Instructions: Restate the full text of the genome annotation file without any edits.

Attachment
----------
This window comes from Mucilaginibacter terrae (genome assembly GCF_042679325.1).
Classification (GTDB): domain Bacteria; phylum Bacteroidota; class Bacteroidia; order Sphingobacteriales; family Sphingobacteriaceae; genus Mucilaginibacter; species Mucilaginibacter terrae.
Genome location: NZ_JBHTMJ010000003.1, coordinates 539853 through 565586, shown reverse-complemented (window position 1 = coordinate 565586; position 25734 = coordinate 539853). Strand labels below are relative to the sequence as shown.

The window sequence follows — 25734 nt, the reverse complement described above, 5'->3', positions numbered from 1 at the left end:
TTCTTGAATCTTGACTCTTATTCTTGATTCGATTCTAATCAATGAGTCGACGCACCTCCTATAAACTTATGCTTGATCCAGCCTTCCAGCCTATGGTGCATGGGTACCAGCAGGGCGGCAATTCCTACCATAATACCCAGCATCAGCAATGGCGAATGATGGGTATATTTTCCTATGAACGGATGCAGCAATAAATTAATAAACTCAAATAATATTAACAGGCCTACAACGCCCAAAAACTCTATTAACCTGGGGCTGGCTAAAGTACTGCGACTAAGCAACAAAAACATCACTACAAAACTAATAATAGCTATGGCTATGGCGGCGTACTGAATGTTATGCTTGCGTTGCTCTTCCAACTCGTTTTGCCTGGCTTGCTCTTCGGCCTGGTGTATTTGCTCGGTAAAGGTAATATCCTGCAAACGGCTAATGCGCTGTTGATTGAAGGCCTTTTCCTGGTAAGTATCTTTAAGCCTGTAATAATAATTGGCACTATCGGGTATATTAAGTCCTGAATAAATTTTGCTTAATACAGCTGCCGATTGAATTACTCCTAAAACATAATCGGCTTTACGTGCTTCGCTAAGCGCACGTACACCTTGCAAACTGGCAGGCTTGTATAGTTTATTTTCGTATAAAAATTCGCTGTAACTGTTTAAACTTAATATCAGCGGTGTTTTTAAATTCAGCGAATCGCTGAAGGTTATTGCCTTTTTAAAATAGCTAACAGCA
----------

This window comes from Mucilaginibacter terrae (genome assembly GCF_042679325.1).
Classification (GTDB): domain Bacteria; phylum Bacteroidota; class Bacteroidia; order Sphingobacteriales; family Sphingobacteriaceae; genus Mucilaginibacter; species Mucilaginibacter terrae.
Genome location: NZ_JBHTMJ010000003.1, coordinates 539853 through 565586, shown reverse-complemented (window position 1 = coordinate 565586; position 25734 = coordinate 539853). Strand labels below are relative to the sequence as shown.

The window sequence follows — 25734 nt, the reverse complement described above, 5'->3', positions numbered from 1 at the left end:
TTCTTGAATCTTGACTCTTATTCTTGATTCGATTCTAATCAATGAGTCGACGCACCTCCTATAAACTTATGCTTGATCCAGCCTTCCAGCCTATGGTGCATGGGTACCAGCAGGGCGGCAATTCCTACCATAATACCCAGCATCAGCAATGGCGAATGATGGGTATATTTTCCTATGAACGGATGCAGCAATAAATTAATAAACTCAAATAATATTAACAGGCCTACAACGCCCAAAAACTCTATTAACCTGGGGCTGGCTAAAGTACTGCGACTAAGCAACAAAAACATCACTACAAAACTAATAATAGCTATGGCTATGGCGGCGTACTGAATGTTATGCTTGCGTTGCTCTTCCAACTCGTTTTGCCTGGCTTGCTCTTCGGCCTGGTGTATTTGCTCGGTAAAGGTAATATCCTGCAAACGGCTAATGCGCTGTTGATTGAAGGCCTTTTCCTGGTAAGTATCTTTAAGCCTGTAATAATAATTGGCACTATCGGGTATATTAAGTCCTGAATAAATTTTGCTTAATACAGCTGCCGATTGAATTACTCCTAAAACATAATCGGCTTTACGTGCTTCGCTAAGCGCACGTACACCTTGCAAACTGGCAGGCTTGTATAGTTTATTTTCGTATAAAAATTCGCTGTAACTGTTTAAACTTAATATCAGCGGTGTTTTTAAATTCAGCGAATCGCTGAAGGTTATTGCCTTTTTAAAATAGCTAACAGCA